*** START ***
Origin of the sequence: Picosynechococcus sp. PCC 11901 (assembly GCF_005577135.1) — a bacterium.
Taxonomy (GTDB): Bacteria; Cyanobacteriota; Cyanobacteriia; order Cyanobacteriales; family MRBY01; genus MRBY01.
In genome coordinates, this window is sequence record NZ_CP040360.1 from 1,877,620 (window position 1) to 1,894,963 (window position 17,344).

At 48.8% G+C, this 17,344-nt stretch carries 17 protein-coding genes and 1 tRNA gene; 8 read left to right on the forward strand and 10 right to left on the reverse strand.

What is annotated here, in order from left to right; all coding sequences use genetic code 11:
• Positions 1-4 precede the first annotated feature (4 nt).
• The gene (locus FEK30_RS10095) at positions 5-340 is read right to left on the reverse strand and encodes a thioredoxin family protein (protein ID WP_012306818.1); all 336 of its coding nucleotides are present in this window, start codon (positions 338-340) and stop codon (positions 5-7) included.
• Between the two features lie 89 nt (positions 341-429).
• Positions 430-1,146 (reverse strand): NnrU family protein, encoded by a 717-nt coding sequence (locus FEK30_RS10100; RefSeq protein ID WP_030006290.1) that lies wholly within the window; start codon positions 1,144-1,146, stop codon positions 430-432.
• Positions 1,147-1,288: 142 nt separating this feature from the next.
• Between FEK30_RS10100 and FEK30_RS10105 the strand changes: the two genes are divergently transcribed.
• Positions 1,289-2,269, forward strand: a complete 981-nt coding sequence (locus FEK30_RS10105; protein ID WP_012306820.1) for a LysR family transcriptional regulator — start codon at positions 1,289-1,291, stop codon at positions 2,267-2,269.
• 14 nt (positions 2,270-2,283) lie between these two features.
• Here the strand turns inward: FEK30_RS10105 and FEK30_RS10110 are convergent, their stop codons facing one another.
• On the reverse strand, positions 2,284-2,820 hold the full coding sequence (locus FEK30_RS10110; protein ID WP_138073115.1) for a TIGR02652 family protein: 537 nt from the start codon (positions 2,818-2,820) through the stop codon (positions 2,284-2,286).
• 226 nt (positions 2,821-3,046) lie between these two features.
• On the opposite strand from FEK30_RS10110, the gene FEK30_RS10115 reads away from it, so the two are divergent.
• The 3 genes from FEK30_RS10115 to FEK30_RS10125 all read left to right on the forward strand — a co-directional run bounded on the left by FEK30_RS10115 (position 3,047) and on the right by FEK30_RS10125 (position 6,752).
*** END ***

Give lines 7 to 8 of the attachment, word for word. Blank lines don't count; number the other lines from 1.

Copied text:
• The gene (locus FEK30_RS10095) at positions 5-340 is read right to left on the reverse strand and encodes a thioredoxin family protein (protein ID WP_012306818.1); all 336 of its coding nucleotides are present in this window, start codon (positions 338-340) and stop codon (positions 5-7) included.
• Between the two features lie 89 nt (positions 341-429).